Currently Reading:
The Hidden Connections - Fritjof Capra
The Giants - J.M.G Le Cleszio
The Slap - Chirstos Tsiolkas
Philosophical Investigations (rereading) - Ludwig Wittgenstein

5 comments:

Alaa said...

The honesty is refreshing, and in a way comforting. Knowing someone else suffers from the same affliction helps the sufferer relinquish the title of disease and accept the mantle of being human. May sound cliched but I can assure you that your words have spoken to me like those of Kierkegaard.

I hope the blog serves as an enema.

I've recently taken solace from Hemingway, perhaps he can help you too:

"Do not worry. You have always written before and you will write now. All you have to do is write one true sentence. Write the truest sentence you know." So finally I would write one true sentence, and then go on from there. It was easy then because there was always one true sentence that I knew or had seen or had heard someone say. If I started to write elaborately, or like someone introducing or presenting something, I found that I could cut the scrollwork or ornament out and throw it away and start with the first true simple declarative sentence I had written.

Alex said...

hi scrathindog, just came across your blog. love the lists of books - please keep them coming. in regard to tokyo (and books) have you read anything by kafu nagai? one of my guides when i lived in tokyo a few years back. good luck with your block. i've one as well - been with me for seven, eight, maybe nine years. i'm thinking of changing my title from aspiring writer to something else now, too. cheers. alex

Scratchindog said...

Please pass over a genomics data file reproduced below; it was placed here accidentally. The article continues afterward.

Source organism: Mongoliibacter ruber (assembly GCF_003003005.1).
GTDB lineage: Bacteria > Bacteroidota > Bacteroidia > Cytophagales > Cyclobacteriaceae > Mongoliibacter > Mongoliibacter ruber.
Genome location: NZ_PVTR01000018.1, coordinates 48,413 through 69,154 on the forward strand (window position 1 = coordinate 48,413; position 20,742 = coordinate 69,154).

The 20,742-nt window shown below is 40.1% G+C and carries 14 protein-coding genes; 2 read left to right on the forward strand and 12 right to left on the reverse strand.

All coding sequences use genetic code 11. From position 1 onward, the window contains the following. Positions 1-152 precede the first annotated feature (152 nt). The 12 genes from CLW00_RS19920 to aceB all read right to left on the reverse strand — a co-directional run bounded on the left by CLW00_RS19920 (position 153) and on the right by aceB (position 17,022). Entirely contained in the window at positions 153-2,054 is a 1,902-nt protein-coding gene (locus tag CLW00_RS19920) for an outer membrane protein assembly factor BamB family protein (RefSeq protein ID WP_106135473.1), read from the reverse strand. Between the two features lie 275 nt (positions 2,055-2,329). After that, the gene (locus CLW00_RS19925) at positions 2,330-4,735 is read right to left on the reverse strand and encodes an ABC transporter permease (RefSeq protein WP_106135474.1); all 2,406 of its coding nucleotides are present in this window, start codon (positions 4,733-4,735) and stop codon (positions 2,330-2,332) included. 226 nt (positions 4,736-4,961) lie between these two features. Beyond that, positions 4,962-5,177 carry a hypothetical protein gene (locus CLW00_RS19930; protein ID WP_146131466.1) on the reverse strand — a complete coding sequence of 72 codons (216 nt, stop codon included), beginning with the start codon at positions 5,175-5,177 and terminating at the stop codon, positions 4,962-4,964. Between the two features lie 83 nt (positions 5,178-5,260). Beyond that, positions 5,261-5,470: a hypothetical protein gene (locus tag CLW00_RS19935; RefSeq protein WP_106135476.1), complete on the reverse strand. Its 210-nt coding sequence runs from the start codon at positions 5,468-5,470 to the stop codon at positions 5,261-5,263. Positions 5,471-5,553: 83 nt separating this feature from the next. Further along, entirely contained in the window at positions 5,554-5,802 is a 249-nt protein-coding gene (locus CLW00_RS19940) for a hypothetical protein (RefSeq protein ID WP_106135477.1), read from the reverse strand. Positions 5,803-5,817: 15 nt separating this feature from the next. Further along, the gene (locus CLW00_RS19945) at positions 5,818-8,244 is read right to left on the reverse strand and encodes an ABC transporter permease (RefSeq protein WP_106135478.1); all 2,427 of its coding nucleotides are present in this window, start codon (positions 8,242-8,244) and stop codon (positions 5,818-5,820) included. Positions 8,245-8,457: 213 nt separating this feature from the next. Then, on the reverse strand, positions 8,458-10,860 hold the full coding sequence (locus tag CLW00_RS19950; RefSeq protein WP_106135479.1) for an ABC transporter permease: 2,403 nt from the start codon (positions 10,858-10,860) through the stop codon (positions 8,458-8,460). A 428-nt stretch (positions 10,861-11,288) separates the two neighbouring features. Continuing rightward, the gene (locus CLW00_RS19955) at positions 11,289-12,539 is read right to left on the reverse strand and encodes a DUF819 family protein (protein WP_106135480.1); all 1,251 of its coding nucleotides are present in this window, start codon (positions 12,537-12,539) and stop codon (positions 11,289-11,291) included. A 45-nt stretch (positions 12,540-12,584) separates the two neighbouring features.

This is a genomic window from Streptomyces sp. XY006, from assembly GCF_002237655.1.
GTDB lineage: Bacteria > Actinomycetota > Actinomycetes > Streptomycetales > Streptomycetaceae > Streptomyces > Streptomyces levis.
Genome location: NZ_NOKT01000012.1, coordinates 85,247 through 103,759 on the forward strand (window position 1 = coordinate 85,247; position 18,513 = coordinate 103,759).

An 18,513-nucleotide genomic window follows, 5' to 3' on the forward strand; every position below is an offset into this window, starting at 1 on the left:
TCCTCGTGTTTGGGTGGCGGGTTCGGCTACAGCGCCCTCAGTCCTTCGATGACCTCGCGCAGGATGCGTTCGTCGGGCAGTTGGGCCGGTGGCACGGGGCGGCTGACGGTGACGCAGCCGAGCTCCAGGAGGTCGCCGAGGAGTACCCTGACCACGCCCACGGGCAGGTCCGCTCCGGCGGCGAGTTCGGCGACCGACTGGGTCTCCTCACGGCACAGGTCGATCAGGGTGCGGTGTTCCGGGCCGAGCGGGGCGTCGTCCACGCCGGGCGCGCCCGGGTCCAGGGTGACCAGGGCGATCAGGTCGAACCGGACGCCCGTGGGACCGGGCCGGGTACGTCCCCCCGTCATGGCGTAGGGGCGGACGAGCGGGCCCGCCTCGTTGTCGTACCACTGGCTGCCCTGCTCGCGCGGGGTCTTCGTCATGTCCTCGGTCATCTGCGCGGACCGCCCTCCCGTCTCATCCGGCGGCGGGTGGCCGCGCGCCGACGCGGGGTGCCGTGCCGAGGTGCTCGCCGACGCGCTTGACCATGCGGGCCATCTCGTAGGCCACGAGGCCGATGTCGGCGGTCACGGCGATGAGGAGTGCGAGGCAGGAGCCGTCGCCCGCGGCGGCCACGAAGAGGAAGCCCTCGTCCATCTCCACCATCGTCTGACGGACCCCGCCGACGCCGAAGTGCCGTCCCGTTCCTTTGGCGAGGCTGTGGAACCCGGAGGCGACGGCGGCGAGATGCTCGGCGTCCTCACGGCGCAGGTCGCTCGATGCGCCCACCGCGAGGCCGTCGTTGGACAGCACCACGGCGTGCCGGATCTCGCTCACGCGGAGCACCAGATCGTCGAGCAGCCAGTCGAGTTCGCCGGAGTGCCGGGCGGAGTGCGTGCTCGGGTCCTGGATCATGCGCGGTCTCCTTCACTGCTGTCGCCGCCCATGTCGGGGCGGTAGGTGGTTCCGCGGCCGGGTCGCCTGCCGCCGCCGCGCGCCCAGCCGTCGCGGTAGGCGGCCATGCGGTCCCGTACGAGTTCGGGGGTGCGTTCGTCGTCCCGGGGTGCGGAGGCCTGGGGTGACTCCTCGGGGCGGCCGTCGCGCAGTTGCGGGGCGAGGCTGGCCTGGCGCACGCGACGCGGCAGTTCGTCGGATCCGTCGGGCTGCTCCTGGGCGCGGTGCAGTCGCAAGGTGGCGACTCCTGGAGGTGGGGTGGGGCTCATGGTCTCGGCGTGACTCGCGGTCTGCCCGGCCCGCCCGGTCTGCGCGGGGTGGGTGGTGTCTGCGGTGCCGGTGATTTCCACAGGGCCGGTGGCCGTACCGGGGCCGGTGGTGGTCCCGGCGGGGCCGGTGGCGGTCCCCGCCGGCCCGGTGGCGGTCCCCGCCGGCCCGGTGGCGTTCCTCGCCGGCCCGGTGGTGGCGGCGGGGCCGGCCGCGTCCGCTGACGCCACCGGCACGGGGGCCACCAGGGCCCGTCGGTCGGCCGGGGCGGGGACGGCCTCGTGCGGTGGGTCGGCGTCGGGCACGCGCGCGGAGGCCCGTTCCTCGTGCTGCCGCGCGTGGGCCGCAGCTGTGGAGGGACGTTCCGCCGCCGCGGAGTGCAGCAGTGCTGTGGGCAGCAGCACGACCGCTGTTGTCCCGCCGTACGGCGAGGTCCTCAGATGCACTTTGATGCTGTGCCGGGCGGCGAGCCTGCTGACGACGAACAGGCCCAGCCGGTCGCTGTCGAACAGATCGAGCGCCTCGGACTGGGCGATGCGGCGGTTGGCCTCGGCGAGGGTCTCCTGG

@Alaa - thanks for the comment. I should get my hands on a Hemingway book to read that clean crisp line again. If for no other reason than to read it again.

@Alex - will keep an eye out for Kafu Nagai. Looks like some of his stuff could be a fun read. Very few English (let alone English translations of Japanese) titles around in town - I rely mostly on passing through capitals with good bookshops or friends with good bookshelves. But will keep my eye out for his work. Thanks!

Deepwarren said...

Nice post. I've been reading many things that i wouldn't be able to share without blushing. Although i really due the latest Fred Vargas novel, and am finishing off 'Wetlands', which you would probably enjoy. Although you might not think it - writing is like drawing or painting or playing music, or any number of a realm of things, even maybe running. It's just easier not to do it.

And i think you've sooo got the knack for it. You just need to get over the thinking bout not doing. And yes, I'm prepared to wear pot-kettle comments :)

Sheila said...

Hey RW, don't let the fear of writing seize you. I totally relate to what you say and when I get a chance will email you some thoughts about all of that. I did a writing course for a month just before I left Sydney and that helped me come to terms with my impossible perfectionism when it comes to writing. I aspire to 'literary fiction' and 'creative non-fiction' and my lofty goals have been crippling me for years. But I'm chipping away at the fear by taking baby steps. The number one thing is to get into the habit of writing, which is where a blog is useful. But if you'd prefer not to let the world see your writing, you just need to "write junk" every day. Also, see if this helps you - http://writeforten.com. Ultimately, it's all about having the discipline to write - but this is cultivated, rather than something one is born with!